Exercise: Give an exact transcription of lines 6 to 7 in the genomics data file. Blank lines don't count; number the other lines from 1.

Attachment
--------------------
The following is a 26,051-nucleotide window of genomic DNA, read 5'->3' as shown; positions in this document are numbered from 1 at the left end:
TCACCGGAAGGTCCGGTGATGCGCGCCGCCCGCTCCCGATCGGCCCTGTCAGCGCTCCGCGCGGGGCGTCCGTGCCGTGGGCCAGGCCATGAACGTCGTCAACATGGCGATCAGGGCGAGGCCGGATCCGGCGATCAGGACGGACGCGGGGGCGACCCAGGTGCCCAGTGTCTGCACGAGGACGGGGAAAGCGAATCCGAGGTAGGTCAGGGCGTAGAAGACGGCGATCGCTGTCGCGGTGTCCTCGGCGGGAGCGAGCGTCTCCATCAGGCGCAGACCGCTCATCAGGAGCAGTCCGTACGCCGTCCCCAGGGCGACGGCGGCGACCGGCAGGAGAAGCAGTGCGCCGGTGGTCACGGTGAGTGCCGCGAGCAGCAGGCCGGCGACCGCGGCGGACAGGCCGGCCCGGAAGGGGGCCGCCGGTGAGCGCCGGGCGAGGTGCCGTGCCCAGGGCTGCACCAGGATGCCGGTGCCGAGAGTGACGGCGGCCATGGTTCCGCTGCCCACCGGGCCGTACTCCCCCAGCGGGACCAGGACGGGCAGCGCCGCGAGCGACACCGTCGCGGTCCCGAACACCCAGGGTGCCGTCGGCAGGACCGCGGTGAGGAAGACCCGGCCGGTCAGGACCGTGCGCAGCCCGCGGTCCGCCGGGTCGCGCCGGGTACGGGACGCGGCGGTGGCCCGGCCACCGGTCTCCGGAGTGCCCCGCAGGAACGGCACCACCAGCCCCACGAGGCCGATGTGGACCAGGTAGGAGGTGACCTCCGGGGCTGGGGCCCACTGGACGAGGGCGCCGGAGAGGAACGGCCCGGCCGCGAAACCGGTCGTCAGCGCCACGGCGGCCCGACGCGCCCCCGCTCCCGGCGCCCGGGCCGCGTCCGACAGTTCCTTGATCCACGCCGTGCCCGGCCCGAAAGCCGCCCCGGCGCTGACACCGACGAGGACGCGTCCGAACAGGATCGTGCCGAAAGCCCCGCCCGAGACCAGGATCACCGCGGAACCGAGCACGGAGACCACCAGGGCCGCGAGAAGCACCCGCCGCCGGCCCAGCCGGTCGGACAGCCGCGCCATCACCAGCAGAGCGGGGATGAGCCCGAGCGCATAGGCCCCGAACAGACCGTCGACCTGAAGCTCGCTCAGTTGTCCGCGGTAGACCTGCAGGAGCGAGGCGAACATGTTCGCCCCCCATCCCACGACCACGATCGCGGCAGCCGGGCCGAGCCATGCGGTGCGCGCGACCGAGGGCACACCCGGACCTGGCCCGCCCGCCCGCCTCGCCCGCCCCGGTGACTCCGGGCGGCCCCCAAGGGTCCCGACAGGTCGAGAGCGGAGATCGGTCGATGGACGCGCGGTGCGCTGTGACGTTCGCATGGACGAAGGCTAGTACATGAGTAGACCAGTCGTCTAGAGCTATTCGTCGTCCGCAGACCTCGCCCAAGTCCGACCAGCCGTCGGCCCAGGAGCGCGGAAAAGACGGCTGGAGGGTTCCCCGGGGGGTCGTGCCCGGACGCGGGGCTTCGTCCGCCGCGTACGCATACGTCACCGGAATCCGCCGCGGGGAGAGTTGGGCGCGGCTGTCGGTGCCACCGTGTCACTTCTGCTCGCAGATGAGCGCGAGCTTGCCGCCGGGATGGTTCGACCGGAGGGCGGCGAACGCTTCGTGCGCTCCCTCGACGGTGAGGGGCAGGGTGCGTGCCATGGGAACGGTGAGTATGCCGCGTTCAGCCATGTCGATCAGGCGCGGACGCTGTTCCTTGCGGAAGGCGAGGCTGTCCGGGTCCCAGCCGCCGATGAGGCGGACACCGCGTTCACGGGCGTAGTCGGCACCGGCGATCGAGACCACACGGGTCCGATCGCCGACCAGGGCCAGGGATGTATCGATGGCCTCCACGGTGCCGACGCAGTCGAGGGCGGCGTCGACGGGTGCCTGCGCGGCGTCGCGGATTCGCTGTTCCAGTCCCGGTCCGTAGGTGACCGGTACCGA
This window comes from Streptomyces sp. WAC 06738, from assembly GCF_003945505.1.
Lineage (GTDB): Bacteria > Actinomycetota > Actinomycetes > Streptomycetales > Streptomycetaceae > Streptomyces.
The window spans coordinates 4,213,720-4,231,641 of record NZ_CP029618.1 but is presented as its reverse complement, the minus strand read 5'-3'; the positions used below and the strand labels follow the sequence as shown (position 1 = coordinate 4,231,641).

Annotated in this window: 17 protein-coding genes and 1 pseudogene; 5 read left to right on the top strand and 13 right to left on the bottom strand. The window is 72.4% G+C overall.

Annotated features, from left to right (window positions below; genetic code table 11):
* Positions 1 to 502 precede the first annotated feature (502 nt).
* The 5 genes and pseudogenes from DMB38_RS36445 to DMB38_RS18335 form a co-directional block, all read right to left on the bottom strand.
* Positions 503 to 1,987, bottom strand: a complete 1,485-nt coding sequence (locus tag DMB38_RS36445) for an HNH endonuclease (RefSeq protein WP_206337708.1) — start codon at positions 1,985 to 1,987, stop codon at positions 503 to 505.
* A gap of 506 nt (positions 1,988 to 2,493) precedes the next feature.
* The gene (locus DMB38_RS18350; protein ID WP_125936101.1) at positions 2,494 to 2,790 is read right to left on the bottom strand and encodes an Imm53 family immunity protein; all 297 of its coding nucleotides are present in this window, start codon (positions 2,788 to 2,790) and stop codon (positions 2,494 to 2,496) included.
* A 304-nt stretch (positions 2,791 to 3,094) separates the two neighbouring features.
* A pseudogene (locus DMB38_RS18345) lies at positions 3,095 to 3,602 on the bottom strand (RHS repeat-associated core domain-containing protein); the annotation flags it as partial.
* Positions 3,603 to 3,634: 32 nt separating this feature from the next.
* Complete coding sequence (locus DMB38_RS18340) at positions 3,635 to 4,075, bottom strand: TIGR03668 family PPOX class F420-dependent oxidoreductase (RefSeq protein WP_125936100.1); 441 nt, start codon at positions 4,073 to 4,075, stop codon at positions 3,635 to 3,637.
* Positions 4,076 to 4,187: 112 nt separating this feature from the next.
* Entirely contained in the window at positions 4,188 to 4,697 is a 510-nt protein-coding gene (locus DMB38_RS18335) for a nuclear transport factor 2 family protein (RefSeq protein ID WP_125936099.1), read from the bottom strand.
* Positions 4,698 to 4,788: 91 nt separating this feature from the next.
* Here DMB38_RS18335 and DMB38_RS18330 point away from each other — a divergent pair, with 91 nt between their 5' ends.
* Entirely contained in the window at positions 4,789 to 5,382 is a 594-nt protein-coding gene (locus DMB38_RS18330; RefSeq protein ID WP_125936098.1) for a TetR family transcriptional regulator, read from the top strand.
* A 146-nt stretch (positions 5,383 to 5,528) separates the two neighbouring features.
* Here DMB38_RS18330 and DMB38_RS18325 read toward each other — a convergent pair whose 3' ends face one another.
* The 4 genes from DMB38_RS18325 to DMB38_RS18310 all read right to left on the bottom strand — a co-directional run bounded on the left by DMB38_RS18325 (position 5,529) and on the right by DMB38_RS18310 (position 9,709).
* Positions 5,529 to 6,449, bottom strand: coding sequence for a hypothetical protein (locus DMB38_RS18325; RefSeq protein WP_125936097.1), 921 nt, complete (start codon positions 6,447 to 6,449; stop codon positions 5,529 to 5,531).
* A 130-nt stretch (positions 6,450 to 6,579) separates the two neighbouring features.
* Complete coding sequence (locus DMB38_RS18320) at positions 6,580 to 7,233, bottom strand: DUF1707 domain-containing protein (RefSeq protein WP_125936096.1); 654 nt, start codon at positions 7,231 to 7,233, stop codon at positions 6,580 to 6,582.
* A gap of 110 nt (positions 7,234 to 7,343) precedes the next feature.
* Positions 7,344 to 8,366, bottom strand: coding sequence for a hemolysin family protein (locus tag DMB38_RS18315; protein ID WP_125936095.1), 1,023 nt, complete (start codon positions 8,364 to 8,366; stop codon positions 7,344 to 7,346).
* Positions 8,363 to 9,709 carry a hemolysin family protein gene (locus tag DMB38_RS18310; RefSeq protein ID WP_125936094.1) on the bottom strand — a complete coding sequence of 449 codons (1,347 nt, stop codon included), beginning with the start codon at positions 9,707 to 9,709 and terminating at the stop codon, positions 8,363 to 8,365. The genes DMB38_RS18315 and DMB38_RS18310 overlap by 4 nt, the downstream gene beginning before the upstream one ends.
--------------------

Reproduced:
Annotated in this window: 17 protein-coding genes and 1 pseudogene; 5 read left to right on the top strand and 13 right to left on the bottom strand. The window is 72.4% G+C overall.

Annotated features, from left to right (window positions below; genetic code table 11):